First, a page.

Antibiotic resistance response
The discovery of antibiotics transformed our world by making previously incurable illnesses treatable and allowing medical procedures like operations and chemotherapy to be performed safely. Millions of lives have been saved and our well-being radically improved. But our time with these drugs is running out. Antibiotics have been used so extensively many are losing their ability to defeat bacteria. Antibiotic-resistant superbugs are already responsible for 700,000 deaths a year. Without urgent action, this number is projected to increase exponentially. While new drugs have been made available, the pace of development has not kept up with the pace of resistance.
Antibiotic resistance crisis
Antibiotics are used to treat bacterial infections. Antibiotic resistance occurs when bacteria change in response to medicines and develop the ability to defeat drugs. While antibiotic resistance occurs naturally, the overuse and misuse of antibiotics has accelerated the process.
Humans use an estimated 34.8 billion antibiotic doses each year, with global consumption increasing 65% between 2000 and 2015. In the United Kingdom, 1 in 5 antibiotics are prescribed unnecessarily. In the United States, this number rises to 1 in 3. Meanwhile, 17% of the substandard or falsified medicines reported to the World Health Organization are antibiotics, which has further contributed to drug resistance.
Drug-resistant bacteria can infect anyone, of any age in any country. They lead to longer hospital stays, higher medical costs and more preventable deaths. This is why antibiotic resistance has been identified by the WHO as one of the biggest threats to global health.
“Antibiotic resistance could lead to the end of modern medicine as we know it.”
– Dr Margaret Chan, former WHO Director-General
A lack of new antibiotics
Most pharmaceutical companies are no longer working on new antibiotics. Half of all antibiotics used today were discovered during the 1950s. Since that time, discovery and development of antibiotics has become more complex, time consuming and expensive. New antibiotics that are approved typically have short treatment durations and restrictions on their use to slow the emergence and spread of resistance. This limits their profitability. Even when new antibiotics are made available, they rarely target priority drug-resistant bacteria and are only registered for use in a small number of countries. Of the 25 new antibiotics that entered the market between 1999 and 2014, only 12 were registered in more than 10 countries.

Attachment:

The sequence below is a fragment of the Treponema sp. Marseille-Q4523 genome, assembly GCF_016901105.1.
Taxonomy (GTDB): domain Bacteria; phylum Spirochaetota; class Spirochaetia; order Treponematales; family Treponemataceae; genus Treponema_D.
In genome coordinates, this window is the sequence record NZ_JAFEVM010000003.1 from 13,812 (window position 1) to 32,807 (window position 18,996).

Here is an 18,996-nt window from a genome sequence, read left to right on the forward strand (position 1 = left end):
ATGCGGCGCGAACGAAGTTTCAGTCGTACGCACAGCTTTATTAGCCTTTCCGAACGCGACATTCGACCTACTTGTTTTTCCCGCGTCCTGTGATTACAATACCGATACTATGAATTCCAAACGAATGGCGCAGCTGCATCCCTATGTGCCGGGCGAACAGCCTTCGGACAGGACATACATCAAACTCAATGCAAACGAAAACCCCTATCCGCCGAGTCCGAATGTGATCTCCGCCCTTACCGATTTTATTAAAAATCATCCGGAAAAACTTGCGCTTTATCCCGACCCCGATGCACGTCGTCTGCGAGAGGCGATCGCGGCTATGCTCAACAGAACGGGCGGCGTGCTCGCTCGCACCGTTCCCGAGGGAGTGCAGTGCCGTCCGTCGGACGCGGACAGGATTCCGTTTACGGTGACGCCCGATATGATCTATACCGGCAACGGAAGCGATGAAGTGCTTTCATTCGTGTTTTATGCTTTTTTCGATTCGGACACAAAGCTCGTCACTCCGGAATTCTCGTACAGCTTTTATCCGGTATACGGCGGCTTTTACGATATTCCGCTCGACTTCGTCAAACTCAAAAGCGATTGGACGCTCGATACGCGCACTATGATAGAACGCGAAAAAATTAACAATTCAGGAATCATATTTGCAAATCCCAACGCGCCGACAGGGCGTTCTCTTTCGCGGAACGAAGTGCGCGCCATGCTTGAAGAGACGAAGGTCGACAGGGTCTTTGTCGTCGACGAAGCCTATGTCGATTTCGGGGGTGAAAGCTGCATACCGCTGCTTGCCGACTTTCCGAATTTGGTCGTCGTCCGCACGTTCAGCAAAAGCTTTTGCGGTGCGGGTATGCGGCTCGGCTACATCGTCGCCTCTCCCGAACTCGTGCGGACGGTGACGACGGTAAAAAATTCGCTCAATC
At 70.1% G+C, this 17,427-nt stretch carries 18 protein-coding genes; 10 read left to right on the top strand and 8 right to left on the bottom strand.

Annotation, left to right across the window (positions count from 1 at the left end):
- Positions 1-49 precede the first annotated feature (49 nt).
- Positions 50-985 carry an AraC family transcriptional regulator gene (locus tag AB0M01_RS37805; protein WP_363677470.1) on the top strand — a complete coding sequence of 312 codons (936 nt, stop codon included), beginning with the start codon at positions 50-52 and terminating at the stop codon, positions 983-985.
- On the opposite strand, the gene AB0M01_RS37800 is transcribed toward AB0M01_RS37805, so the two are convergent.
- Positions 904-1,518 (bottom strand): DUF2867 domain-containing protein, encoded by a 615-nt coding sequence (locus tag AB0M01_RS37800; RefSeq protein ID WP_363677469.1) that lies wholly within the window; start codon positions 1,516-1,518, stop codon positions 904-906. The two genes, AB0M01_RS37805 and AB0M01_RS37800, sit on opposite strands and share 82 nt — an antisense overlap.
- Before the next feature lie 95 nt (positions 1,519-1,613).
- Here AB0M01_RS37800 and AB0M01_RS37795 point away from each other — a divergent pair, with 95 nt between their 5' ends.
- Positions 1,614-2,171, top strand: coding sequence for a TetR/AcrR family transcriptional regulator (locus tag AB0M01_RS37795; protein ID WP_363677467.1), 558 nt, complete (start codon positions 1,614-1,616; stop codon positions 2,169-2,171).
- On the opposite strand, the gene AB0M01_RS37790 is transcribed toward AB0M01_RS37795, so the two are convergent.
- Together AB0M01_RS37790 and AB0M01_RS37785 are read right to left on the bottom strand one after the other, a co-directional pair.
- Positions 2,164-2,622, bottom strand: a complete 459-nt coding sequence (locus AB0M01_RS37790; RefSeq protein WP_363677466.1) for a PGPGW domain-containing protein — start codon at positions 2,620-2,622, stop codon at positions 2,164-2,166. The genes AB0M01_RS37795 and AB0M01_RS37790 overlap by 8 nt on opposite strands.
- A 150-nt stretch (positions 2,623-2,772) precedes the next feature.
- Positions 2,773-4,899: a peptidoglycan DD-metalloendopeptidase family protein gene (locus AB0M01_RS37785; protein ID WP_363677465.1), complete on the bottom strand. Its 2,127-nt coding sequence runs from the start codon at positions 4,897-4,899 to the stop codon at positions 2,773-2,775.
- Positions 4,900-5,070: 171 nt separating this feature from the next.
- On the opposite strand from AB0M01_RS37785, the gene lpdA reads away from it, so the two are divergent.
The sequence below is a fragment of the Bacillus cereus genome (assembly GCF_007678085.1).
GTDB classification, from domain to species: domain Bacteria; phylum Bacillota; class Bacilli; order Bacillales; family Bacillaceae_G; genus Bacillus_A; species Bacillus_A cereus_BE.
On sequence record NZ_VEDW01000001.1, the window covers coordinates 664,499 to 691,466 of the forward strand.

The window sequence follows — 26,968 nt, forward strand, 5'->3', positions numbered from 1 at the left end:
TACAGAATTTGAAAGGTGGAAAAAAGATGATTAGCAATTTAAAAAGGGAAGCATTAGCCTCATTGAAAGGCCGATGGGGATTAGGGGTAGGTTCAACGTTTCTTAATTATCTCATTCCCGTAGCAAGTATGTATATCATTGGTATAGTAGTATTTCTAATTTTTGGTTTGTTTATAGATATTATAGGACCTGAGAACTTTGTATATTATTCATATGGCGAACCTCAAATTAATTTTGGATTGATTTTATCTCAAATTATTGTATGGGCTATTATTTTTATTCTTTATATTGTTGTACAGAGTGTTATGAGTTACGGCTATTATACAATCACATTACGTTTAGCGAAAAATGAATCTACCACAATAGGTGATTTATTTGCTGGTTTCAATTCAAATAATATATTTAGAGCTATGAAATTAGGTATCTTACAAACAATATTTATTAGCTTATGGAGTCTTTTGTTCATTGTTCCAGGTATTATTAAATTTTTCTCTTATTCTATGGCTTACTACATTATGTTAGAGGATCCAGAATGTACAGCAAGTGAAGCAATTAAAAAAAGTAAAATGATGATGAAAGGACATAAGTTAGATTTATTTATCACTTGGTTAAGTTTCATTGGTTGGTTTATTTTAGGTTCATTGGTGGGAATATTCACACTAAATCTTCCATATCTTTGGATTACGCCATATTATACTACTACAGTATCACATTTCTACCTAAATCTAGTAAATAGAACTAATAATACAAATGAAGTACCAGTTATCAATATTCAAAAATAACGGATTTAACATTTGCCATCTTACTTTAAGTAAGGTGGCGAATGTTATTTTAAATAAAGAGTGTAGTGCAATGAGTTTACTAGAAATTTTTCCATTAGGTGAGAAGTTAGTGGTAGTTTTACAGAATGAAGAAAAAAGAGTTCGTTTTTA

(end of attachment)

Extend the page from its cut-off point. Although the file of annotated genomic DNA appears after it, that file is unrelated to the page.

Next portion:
Making bacterial infections treatable
A post-antibiotic world is not inevitable. The Global Antibiotic Research and Development Partnership (GARDP) was established by the WHO and Drugs for Neglected Diseases Initiative to accelerate the development of treatments for drug-resistant infections. GARDP is working with partners on treatments for the priority drug-resistant bacteria identified by the WHO as the greatest threat to health. GARDP brings together experience and innovation from governments, the private sectors, academia and civil society to develop treatments.
GARDP is also working with partners to ensure responsible and sustainable access to treatments for every person who needs them.
GARDP is addressing critically underfunded and unfilled gaps in the development of treatments by tracking, evaluating and contributing where others are not. Our research and development programmes are focused on new and improved treatments for babies and children, sexually-transmitted infections and serious bacterial infections in hospitalized adults. Learn more >
“Drug-resistant bacteria are jeopardizing most medical advances of the past century and pose an incredible threat to human health and wealth. At the same time, the broken economic model for antibiotics has led to the abandonment of the field by large pharma and the private financial sector. In light of these challenges, GARDP is a very important element to support the remaining companies in delivering much needed novel antibiotics to market and ensuring access to these medicines to patients in need around the world.
– Dr. Marc Gitzinger, Vice-President of BEAM Alliance and CEO & Co-founder of BioVersys